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FilmOn owner preps for battle with TV networks
LOS ANGELES (Hollywood Reporter) - Get ready for a spectacular legal brawl -- the big TV networks have just picked a fight with an eccentric billionaire.
On Friday, CBS, NBC, ABC and Fox filed a copyright infringement lawsuit against FilmOn.com, which offers subscribers who pay $9.99 a month access to live high-definition feeds of TV online. The suit follows a battle with another online streaming outfit -- ivi, Inc. -- dual moves that indicate the major broadcast networks are starting to get aggressive in policing the Internet for unauthorized transmissions.
But what makes this new lawsuit one to watch is the identity of the defendant.
FilmOn.com isn't the typical website accused of piracy.
The company was founded and is being run by billionaire Alki David, an eccentric business magnate who has done a lot of odd jobs in his life, from checking bottle caps at a Coca-Cola plant in Nigeria to directing and starring in various feature films. He launched FilmOn overseas a few years ago with about $68 million in funding, and now the company is listed on the Frankfurt Stock Exchange with a market cap of $567 million. Last week, the company announced its launch in the U.S.
David told The Hollywood Reporter that he has hired lawyers and is "ready to bring it on."
"We are coming at this from a very pragmatic angle," he said. "We sincerely believe we have a rock-solid case."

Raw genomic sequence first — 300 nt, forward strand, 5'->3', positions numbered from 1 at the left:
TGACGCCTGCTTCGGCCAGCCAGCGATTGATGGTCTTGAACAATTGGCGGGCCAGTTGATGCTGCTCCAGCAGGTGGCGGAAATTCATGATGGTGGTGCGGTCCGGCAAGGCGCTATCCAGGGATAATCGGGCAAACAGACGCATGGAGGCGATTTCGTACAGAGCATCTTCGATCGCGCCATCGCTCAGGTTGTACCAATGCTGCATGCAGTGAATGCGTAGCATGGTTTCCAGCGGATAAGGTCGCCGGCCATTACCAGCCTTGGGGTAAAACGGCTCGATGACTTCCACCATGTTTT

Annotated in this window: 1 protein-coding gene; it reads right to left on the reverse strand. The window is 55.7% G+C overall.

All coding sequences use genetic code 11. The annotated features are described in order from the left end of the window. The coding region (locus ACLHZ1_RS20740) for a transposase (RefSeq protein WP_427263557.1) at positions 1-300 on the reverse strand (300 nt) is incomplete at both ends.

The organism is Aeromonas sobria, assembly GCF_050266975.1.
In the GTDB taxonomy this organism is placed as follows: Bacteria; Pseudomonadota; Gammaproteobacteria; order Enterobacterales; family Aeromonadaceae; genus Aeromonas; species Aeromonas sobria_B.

David, who recently was listed as one of the richest U.K. citizens by the Times of London, pointed out that the company is a member of the National Association of Broadcasters and has just completed a deal with Comscore to supply analytics about TV-watching habits. He said the company respects copyrights.
FilmOn made numerous attempts to communicate with the networks before the lawsuit was launched, David said, but they rebuffed him.
Without specifying how his company plans to counter charges of copyright theft, David hinted that the company will argue that it was authorized to make retransmissions, similar to ivi's defense.
"Without a doubt, the Copyright Act upholds what we are doing," he said. "There is no difference between the Internet and satellite. There's little difference between having a digital television box (and having television delivered through a computer). It's all just semantics. People need to stop being afraid of opening up doors to digital technology."
The networks are asking a New York federal court to enjoin FilmOn's activities.
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